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21 Oct 2020


Setting up a business – the legal considerations

In the UK, 672,890 new companies were set up in the last financial year, according to Government statistics. With the endless possibilities ahead of you, starting a new enterprise can be exciting and a great way to be your own boss but there are legal requirements for new businesses that you need to be aware of before taking the plunge.

Setting up your business

The most common types of business are as follows:.

  • Sole trader – It is simpler to set up as a sole trader, but you’re personally responsible for your business’s debts. You also have some accounting responsibilities.
  • Limited company – If you form a limited company, its finances are separate from your personal finances, but there are more reporting and management responsibilities. You will need to register the company with Companies House and let HMRC know
  • Partnership – A partnership is the simplest way for 2 or more people to run a business together. You share responsibility for your business’s debts. You also have accounting responsibilities.


Once you’ve set up your business, it’s vital to protect it just in case anything goes wrong. One of the first things you should do is get the right business insurance for your new venture. Never wait for things to go wrong before getting your business insured.

Different types of businesses will have different insurance requirements. Most businesses need public liability insurance, which protects you from claims from customers. If you have employees, or work with freelancers or volunteers, you must get employers’ liability insurance cover. It’s worth looking into specific insurance such as shop insurance to cover your contents if you’re setting up in retail, but there will be specific insurance products that are tailored for your trade.

If your business is located at home, your home insurance will not cover your business. In addition, depending on the equipment and number of visitors you have, your premiums can increase.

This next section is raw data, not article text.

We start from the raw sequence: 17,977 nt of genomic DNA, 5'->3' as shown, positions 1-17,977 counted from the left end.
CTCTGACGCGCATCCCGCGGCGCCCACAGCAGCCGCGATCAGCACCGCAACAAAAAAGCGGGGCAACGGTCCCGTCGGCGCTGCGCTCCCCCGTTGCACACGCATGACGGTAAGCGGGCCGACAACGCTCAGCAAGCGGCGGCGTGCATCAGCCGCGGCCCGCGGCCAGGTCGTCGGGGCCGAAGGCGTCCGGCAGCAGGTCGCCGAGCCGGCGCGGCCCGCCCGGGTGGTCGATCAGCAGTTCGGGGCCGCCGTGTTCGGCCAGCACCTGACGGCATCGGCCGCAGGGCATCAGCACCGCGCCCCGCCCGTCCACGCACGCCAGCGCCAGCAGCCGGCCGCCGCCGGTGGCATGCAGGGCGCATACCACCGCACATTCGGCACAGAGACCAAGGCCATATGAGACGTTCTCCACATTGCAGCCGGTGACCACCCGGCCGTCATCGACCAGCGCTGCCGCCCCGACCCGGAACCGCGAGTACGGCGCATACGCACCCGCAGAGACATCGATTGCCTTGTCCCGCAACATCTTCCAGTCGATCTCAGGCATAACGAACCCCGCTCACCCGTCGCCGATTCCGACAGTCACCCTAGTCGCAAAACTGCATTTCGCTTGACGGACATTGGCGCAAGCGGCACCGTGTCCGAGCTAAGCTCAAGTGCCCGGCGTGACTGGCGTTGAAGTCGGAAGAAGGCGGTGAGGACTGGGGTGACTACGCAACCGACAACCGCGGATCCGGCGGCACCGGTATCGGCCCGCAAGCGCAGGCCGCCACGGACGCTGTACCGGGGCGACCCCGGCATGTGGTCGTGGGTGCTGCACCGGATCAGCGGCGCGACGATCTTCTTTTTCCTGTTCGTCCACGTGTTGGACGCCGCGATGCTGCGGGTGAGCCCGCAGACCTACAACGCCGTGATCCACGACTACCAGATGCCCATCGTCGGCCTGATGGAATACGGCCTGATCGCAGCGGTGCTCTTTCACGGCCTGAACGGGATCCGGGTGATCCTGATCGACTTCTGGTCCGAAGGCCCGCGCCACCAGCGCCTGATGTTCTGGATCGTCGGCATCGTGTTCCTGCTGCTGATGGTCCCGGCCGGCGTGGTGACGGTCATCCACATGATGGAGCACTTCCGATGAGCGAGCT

In the early stages of your business, you will likely encounter two types of contracts – sales and purchasing.

For sales contracts, you will need a standard document of 1-2 pages which is simple and transparent enough to be signed on the spot. It should refer to your Terms and Conditions for all the legal details but these can be covered off in a separate, more detailed document. In your sales contract, include the scope of the services or products you are being paid for and how much it will cost. Also, ensure a liability cap for the damages that you can exclude under applicable law is included.

For purchasing contracts, make sure you know exactly what you are agreeing to buy and include things like price, price changes and general conditions in the contract. Make sure that your company owns all the rights and IP of anything that other businesses or freelancers produce for you.

It is worth getting legal advice when drafting your standard sales and purchasing contracts, as well as setting out your terms and conditions.

Employing others

When hiring employees, you have legal responsibilities to your employees. You’ll need to take health and safety policies into consideration, and by law, you need to have employers’ liability insurance.

Salaries and tax responsibilities are also a big consideration when hiring employees. This will include making sure they are paid a reasonable wage, National Insurance contributions and workplace pensions for eligible staff. It is also important to consider working time, equal and fair treatment of employees and making sure, anyone you take on has the right to work in the UK.

You will need to set out clear terms and conditions of employment for each employee and strike the right balance between attractive employee conditions to draw in and retain talent, and clauses that will protect your business both during and after the employee’s employment with you.

Other things to consider

There will also be additional legal considerations to take into account, as you will need to establish the financial and decision-making power structure of your business/company. For example, in a limited company, unless you are the only director/shareholder, it may be necessary to draw up a shareholders’ agreement to avoid disputes later.

You’ll also need to make sure you understand the regulatory framework of your sector as well as the laws around data protection and intellectual property.

Depending on the complexity of your business, it is worth seeking legal advice to make sure you have everything covered.

Getting professional advice

From applying for a patent to working out what to record as business expenses, getting advice from helpful professionals who have experience in supporting new business start-ups will be key in the early stages.

We recognise that every business, whether large or small, is different and has its own specific goals and requirements.

Here at Harding Evans, we take the time to develop legal solutions that fit your individual business’ needs. We deal with a variety of topics to help you get your business off the ground including mergers and acquisitions, employment law and HR advice, and advice on commercial and contractual agreements.

If you have any questions about the legal side of setting up a new business, give our commercial team a call on 01633 244233 or email hello@hevans.com.


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